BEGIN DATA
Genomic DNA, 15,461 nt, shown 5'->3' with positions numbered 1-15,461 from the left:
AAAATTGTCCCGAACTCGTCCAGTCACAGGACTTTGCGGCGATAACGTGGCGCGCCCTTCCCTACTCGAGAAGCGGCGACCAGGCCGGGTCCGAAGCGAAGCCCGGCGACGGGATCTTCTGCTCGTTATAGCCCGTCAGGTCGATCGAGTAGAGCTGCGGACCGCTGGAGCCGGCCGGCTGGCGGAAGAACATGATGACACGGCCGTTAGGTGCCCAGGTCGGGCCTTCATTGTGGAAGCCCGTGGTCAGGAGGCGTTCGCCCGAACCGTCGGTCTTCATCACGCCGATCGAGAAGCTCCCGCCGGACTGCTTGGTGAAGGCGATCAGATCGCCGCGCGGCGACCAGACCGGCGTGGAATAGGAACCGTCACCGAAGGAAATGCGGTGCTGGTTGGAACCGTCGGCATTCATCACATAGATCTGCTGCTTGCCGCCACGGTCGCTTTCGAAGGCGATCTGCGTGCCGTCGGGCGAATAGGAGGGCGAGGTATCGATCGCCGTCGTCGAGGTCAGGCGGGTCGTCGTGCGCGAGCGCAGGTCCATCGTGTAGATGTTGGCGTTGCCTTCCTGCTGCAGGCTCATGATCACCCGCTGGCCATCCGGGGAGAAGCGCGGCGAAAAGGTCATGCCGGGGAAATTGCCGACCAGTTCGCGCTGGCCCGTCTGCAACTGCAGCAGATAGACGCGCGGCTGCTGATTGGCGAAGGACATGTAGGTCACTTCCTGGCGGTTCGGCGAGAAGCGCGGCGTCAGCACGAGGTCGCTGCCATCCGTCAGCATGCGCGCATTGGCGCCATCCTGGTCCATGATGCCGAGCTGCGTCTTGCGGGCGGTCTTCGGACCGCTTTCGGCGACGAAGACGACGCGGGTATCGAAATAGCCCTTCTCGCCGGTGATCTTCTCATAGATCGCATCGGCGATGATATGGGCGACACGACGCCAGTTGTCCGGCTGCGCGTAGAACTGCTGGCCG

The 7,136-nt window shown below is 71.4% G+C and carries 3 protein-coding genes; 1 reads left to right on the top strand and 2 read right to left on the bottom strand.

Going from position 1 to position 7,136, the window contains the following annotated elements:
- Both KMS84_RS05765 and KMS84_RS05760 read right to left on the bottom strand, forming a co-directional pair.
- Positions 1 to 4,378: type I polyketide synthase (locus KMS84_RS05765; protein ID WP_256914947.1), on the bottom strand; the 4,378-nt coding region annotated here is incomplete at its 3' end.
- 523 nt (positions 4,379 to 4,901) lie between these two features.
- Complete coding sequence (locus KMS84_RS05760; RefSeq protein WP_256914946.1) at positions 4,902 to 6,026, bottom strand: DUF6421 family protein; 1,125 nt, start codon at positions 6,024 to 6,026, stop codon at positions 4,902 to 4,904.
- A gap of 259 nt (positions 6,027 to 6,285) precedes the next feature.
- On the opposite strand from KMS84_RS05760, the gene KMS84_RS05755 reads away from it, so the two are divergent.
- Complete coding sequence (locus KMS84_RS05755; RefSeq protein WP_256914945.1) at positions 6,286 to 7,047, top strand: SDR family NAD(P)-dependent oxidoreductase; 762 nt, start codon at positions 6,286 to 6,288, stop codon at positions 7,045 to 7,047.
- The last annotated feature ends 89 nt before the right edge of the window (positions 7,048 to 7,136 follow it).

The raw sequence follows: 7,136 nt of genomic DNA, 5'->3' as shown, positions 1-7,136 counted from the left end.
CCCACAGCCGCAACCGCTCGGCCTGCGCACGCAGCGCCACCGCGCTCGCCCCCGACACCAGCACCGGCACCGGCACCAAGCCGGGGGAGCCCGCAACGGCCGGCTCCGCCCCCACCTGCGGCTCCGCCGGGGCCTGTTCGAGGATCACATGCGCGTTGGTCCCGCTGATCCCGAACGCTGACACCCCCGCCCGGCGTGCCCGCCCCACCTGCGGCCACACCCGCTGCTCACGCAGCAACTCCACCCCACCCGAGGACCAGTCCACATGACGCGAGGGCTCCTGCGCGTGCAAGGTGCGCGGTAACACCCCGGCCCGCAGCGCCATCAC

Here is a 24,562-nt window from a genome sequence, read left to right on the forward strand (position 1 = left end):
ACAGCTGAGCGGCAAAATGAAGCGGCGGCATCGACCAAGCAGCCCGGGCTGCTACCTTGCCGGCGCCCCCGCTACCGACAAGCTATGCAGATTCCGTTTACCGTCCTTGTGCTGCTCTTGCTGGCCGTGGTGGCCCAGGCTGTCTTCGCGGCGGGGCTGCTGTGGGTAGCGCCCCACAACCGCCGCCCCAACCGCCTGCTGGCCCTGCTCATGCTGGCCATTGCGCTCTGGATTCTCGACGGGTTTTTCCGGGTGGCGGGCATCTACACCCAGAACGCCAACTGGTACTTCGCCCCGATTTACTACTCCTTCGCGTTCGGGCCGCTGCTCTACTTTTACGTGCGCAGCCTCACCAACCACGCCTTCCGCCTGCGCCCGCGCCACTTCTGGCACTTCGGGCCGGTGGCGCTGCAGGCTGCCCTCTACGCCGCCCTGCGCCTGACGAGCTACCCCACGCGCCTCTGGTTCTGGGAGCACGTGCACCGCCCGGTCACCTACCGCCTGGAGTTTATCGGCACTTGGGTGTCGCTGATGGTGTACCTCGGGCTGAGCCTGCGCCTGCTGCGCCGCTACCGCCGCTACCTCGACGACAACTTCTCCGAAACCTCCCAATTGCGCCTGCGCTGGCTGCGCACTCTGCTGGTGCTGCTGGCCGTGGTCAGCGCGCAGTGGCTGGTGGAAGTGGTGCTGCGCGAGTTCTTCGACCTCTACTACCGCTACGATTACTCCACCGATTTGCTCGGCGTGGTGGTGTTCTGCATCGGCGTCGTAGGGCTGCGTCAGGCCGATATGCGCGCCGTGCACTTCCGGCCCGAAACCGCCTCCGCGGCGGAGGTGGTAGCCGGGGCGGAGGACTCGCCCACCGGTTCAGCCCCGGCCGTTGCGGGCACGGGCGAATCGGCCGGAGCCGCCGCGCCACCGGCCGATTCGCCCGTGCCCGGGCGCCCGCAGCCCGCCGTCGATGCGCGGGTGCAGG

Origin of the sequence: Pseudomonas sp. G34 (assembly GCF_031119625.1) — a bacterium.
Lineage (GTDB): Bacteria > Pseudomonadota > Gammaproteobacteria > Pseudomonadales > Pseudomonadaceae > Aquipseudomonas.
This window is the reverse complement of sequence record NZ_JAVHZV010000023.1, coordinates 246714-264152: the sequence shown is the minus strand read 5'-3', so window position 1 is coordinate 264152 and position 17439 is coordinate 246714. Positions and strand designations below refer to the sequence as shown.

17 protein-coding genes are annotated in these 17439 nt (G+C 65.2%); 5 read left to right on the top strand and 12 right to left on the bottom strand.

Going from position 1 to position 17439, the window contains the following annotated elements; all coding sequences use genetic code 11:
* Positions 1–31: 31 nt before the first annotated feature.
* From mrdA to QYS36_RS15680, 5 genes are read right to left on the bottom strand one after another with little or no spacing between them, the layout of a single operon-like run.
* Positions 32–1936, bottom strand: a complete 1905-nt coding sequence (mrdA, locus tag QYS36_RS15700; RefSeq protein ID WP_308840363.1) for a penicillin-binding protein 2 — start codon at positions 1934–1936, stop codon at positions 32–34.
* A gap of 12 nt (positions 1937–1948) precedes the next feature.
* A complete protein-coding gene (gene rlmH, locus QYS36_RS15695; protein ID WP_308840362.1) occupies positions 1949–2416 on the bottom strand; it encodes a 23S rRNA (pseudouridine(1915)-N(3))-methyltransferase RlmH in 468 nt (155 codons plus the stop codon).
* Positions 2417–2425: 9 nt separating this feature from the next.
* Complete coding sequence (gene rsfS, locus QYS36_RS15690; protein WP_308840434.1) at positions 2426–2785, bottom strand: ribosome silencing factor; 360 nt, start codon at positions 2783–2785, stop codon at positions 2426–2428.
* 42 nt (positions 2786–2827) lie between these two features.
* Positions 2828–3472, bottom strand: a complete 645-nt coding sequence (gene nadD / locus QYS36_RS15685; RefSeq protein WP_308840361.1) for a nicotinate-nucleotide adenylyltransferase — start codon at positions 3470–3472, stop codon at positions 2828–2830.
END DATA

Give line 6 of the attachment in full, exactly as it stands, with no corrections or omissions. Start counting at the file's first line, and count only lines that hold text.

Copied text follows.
- Positions 1 to 4,378: type I polyketide synthase (locus KMS84_RS05765; protein ID WP_256914947.1), on the bottom strand; the 4,378-nt coding region annotated here is incomplete at its 3' end.